"So, you wouldn't marry me." "Ridiculous question. I'm eighteen!" "Oh, it's an age thing?" He frowned. "You don't mean wild oats, do you? We're not going to have some stupid break so you can experience other-" Zuzana put a hand over his mouth. "Gross. Don't even say it." - Laini Taylor

"Out of the thirty thousand types of edible plants thought to exist on Earth, just eleven-corn, rice, wheat, potatoes, cassava, sorghum, millet, beans, barley, rye, and oats-account for 93 percent of all that humans eat, and every one of them was first cultivated by our Neolithic ancestors." - Bill Bryson

"It is a thorough process, this war with the wilderness - breaking nature, taming the soil. feeding it on oats. The civilized man regards the pine tree as his enemy. He will fell it and let in the light, grub it up and raise wheat or rye there. It is no better than a fungus to him." - Henry David Thoreau

"Joh. Mayor, in the first book of his History of Scotland, contends much for the wholesomeness of oaten bread; it was objected to him, then living at Paris, that his countrymen fed on oats and base grain.... And yet Wecker out of Galen calls it horse-meat, and fitter juments than men to feed on." - Robert Burton

"Champing his gilded oats, the Hippogriff will stand in our stalls, and over our heads will float the Blue Bird singing of beautiful and impossible things, of things that are lovely and that never happen, of things that are not and that should be." - Oscar Wilde

"Strong winds buffet the sea oats and tall dune grasses, tossing sand and seabirds where it will, winding my sister's golden hair into sunlit spirals of silk until it becomes the only good memory I have of her - the only memory I allowed myself to keep." - Karen White

"I'm not a malicious person. When you get past the tattoos and leather, I give people a fair shake. There are periods when I've sowed some wild oats, no doubt about it. And I can party with some of the heavyweights. There are some stories about me that, yeah, where there's smoke there's fire. But sometimes the smoke is just smoke." - Al Jourgensen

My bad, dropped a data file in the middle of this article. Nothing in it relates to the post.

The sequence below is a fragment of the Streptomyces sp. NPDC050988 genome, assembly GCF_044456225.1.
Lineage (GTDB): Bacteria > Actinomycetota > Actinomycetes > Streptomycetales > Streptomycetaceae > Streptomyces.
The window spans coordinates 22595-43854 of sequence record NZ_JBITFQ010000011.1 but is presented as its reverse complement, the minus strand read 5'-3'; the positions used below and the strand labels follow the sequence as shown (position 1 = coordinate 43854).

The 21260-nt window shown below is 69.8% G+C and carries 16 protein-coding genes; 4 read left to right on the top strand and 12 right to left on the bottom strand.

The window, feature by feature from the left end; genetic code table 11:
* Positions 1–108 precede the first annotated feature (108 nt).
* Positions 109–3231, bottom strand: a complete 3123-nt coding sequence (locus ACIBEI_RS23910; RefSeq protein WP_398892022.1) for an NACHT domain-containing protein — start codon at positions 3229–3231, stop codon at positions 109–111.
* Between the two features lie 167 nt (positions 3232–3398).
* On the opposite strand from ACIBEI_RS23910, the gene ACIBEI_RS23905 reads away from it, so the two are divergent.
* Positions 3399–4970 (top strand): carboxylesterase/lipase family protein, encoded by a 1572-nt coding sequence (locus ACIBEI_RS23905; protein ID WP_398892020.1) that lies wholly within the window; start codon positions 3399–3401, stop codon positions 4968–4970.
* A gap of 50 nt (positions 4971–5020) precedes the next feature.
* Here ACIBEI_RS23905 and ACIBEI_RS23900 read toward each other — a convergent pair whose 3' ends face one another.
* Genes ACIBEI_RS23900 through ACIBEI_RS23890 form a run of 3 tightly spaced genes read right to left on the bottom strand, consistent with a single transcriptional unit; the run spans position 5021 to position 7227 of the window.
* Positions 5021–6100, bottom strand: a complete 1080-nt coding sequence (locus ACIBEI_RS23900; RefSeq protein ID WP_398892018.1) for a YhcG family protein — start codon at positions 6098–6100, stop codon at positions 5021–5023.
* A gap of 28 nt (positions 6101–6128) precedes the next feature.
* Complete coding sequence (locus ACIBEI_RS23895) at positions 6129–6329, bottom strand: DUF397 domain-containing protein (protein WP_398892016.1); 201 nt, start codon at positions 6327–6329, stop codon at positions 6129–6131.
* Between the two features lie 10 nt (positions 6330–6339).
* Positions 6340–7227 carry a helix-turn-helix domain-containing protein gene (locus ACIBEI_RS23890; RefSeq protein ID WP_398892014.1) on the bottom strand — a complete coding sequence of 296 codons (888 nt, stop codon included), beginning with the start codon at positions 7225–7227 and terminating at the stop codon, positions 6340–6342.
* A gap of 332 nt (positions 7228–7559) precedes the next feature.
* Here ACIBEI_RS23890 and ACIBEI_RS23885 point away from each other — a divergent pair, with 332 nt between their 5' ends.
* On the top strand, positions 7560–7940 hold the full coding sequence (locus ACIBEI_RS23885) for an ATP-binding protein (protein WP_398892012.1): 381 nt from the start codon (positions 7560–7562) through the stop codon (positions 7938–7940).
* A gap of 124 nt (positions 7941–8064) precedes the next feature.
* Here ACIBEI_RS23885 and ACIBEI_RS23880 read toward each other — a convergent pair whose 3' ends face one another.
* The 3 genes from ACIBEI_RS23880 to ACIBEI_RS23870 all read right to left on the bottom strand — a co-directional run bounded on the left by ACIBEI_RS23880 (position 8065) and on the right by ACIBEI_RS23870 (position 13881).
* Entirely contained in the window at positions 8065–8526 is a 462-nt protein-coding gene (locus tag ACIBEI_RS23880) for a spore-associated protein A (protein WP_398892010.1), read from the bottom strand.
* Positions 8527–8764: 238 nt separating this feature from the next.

"I was sowing wild oats and doing the kind of things that you should do when you don't have kids. Now, I'm just doing less of that, but I earned it, you know. I feel like just spending quiet evenings with my wife and son and sitting in bed in the morning and watching him marvel over the curtains opening or whatever little thing. That all feels really good. And so, I've changed because I'm impressed." - Chris Pratt

"Besides that, when elsewhere the harvest of wheat is most abundant, there it comes up less by one-fourth than what you have sowed. There, methinks, it were a proper place for men to sow their wild oats, where they would not spring up. [Lat., Post id, frumenti quum alibi messis maxima'st Tribus tantis illi minus reddit, quam obseveris. Heu! istic oportet obseri mores malos, Si in obserendo possint interfieri.]" - Plautus

"If we were to go back in time 100 years and ask a farmer what he'd like if he could have anything, he'd probably say he wanted a horse that was twice as strong and ate half as many oats. He would not say he wanted a tractor. The point is, technology changes things so fast that many people aren't sure what the best solutions to their problems might be." - Philip Quigley

"I rejoice that horses and steers have to be broken before they can be made the slaves of men, and that men themselves have some wild oats still left to sow before they become submissive members of society. Undoubtedly, all men are not equally fit subjects for civilization; and because the majority, like dogs and sheep, are tame by inherited disposition, this is no reason why the others should have their natures broken that they may be reduced to the same level." - Henry David Thoreau

"The love of dirt is among the earliest of passions, as it is the latest. Mud-pies gratify one of our first and best instincts. So long as we are dirty, we are pure. Fondness for the ground comes back to a man after he has run the round of pleasure and business, eaten dirt, and sown wild oats, drifted about the world, and taken the wind of all its moods. The love of digging in the ground (or of looking on while he pays another to dig) is as sure to come back to him, as he is sure, at last, to go under the ground, and stay there." - Charles Dudley Warner

"A Centaur has a man-stomach and a horse-stomach. And of course both want breakfast. So first of all he has porridge and pavenders and kidneys and bacon and omlette and cold ham and toast and marmalade and coffee and beer. And after that he tends to the horse part of himself by grazing for an hour or so and finishing up with a hot mash, some oats, and a bag of sugar. That's why it's such a serious thing to ask a Centaur to stay for the weeekend. A very serious thing indeed." - C S Lewis

"Out of the sea will rise Behemoth and Leviathan, and sail 'round the high-pooped galleys... Dragons will wander about the waste places, and the phoenix will soar from her nest of fire into the air. We shall lay our hands upon the basilisk, and see the jewel in the toad's head. Champing his gilded oats, the Hippogriff will stand in our stalls, and over our heads will float the Blue Bird singing of beautiful and impossible things, of things that are lovely and that never happen, of things that are not and that should be." - Oscar Wilde